THE temperature has risen a few notches in campaigning for PRU13 with police now handling an incident of explosion and physical confrontation in Penang and Kelantan.
Unwelcome noises are coming from campaigning in Nibong Tebal, Penang
which turned a bit more incendiary with one person actually hurt when a loud explosion occurred just as a BN ceramah was in full swing late Tuesday evening. Thankfully, this did not turn out to be a bloody bombing and the police have not classified it serious enough to warrant any stoppage to campaigning.
Elsewhere, a part-time RTM cameraman aged 61, succumbed to a heart attack following a verbal fracas with some opposition party sympathizers in Kelantan. More seriously, a shopkeeper sustained cuts and bruises when he confronted one party worker who tried to raise a party flag too close to his property.
We have not reached such a stage in our elections where bombs go off and machine guns rattle; we’d rather leave that to news items we read in lands far, far away. We should take pride in our boast that as Malaysians, we are peace-loving and do not easily resort to the use of violence to settle our political differences.
Our Northern and East Coast neighbours should take a leaf from what is, or is not happening in KL and Putrajaya. After three days of campaigning City Police Chief Datuk Mohmad Salleh was pleased to report that campaigning has gone smoothly in the areas under his jurisdiction.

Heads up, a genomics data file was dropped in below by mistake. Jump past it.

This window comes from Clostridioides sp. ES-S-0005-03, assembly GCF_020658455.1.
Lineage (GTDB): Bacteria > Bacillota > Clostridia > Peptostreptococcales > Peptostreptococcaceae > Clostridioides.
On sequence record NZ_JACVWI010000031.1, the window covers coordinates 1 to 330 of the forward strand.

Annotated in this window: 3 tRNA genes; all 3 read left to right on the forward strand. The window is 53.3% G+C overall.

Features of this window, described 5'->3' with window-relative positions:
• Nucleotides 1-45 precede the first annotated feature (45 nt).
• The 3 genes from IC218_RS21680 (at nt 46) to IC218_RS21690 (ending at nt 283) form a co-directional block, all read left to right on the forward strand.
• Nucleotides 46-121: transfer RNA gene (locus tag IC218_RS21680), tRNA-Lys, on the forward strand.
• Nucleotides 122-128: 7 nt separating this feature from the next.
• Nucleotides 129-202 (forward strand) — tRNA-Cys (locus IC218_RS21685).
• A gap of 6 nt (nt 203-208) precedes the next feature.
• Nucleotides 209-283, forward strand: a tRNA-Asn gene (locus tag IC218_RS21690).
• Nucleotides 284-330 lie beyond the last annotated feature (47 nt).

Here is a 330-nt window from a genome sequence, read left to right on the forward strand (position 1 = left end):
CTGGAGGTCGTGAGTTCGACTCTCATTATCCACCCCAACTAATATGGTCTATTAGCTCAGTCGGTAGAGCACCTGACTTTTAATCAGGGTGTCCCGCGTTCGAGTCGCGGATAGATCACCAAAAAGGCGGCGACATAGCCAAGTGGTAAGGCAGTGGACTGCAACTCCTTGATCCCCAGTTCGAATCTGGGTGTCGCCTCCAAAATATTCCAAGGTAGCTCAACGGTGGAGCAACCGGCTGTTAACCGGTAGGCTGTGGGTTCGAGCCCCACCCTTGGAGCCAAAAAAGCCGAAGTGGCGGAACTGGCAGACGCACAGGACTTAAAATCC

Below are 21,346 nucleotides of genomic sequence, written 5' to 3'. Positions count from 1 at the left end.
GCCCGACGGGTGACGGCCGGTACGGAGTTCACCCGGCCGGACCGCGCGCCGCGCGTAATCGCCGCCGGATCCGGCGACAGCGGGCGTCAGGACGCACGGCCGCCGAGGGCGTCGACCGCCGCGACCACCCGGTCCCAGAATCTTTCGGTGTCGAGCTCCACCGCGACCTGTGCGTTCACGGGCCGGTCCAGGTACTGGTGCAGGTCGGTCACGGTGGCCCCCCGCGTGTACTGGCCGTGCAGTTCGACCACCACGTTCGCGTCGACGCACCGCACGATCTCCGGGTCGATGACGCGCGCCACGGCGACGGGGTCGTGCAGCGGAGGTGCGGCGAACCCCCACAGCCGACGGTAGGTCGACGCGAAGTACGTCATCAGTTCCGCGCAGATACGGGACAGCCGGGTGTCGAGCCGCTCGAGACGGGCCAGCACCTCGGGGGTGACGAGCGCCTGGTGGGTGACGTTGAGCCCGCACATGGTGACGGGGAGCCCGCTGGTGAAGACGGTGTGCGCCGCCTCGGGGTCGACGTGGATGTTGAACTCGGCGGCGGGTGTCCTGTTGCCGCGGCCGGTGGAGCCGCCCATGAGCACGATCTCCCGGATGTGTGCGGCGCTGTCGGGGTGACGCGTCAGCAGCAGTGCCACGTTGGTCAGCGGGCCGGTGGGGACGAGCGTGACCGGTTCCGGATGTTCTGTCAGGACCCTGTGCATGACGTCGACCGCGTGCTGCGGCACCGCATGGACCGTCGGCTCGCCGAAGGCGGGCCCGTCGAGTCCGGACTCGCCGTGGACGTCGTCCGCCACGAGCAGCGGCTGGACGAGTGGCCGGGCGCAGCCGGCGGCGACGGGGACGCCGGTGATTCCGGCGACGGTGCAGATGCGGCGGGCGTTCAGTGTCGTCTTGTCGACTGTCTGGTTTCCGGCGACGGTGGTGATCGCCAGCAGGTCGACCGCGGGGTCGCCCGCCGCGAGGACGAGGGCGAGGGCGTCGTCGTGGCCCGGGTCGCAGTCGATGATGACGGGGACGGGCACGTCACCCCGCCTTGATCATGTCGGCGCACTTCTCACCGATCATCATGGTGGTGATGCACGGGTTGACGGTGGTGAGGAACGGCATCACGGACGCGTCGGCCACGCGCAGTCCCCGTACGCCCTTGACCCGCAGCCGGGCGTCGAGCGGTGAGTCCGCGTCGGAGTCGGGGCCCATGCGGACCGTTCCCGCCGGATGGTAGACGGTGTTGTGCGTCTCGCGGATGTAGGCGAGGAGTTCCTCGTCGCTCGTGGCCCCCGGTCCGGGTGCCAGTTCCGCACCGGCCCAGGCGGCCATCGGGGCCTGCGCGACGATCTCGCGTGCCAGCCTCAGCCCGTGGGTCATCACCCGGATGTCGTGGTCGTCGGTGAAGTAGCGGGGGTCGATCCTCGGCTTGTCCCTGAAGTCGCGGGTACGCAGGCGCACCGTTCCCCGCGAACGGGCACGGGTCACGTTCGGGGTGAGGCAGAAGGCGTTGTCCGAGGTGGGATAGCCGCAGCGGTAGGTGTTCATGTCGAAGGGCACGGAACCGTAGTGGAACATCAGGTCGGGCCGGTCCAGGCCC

His biggest headache is no more serious than getting contesting parties to speed up their paperwork – it appears that of the 156 ceramahs that got under way thus far, only 61 had obtained the legal police permit.
The police districts of Brickfields and Sentul reported the largest number of cases of “illegal” ceramahs with 40 and 39 reports respectively. Brickfields is especially of concern as this is where the hot seat of Lembah Pantai is located.
So, all political parties out there, here’s ample warning to get your office practices up to speed as there’s still plenty of campaigning to do.
Datuk Mohmad Salleh also cautioned all parties to keep the tone of rhetoric down as in the three weeks following the dissolution of Parliament, the police had received 122 reports of vandalism. These involved incidents of skirmishes between overzealous party workers fighting for space to put up banners, buntings and flags.
In our eagerness to exercise our democratic rights to canvass support for the party of our choice, it pays to always remember to keep the peace and preserve harmony.
Let cool heads prevail, for after PRU13 is over, life needs to go on. We have seen enough examples in less mature societies where so much energy and resources are channeled to disruption. Bombs go off indiscriminately and the populace cower in constant fear. Nothing productive ever gets done. That is not what we Malaysians want. But that could easily be our fate if we go down the same road.
Fellow Malaysians, yes; lets fight for a better future, but do it peaceably. Above all, stay safe this PRU13 season.